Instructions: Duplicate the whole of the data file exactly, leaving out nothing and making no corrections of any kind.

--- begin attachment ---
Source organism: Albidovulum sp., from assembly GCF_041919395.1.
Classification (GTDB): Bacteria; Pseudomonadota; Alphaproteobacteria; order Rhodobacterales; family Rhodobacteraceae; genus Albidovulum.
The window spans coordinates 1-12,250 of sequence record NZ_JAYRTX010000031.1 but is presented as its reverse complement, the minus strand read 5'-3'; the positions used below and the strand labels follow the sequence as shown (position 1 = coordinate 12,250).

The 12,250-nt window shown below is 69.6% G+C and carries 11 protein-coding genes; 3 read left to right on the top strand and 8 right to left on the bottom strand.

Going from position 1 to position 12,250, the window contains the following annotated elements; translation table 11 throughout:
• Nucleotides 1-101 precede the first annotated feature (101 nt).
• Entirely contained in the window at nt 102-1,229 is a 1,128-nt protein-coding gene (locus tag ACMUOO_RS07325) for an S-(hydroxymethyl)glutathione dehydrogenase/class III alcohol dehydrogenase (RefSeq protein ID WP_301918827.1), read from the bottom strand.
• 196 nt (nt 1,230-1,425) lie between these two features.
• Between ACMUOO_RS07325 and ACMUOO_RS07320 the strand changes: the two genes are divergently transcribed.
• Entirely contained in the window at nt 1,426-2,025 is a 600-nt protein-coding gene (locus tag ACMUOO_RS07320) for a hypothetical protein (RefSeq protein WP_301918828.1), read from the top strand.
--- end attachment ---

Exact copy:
Source organism: Albidovulum sp., from assembly GCF_041919395.1.
Classification (GTDB): Bacteria; Pseudomonadota; Alphaproteobacteria; order Rhodobacterales; family Rhodobacteraceae; genus Albidovulum.
The window spans coordinates 1-12,250 of sequence record NZ_JAYRTX010000031.1 but is presented as its reverse complement, the minus strand read 5'-3'; the positions used below and the strand labels follow the sequence as shown (position 1 = coordinate 12,250).

The 12,250-nt window shown below is 69.6% G+C and carries 11 protein-coding genes; 3 read left to right on the top strand and 8 right to left on the bottom strand.

Going from position 1 to position 12,250, the window contains the following annotated elements; translation table 11 throughout:
• Nucleotides 1-101 precede the first annotated feature (101 nt).
• Entirely contained in the window at nt 102-1,229 is a 1,128-nt protein-coding gene (locus tag ACMUOO_RS07325) for an S-(hydroxymethyl)glutathione dehydrogenase/class III alcohol dehydrogenase (RefSeq protein ID WP_301918827.1), read from the bottom strand.
• 196 nt (nt 1,230-1,425) lie between these two features.
• Between ACMUOO_RS07325 and ACMUOO_RS07320 the strand changes: the two genes are divergently transcribed.
• Entirely contained in the window at nt 1,426-2,025 is a 600-nt protein-coding gene (locus tag ACMUOO_RS07320) for a hypothetical protein (RefSeq protein WP_301918828.1), read from the top strand.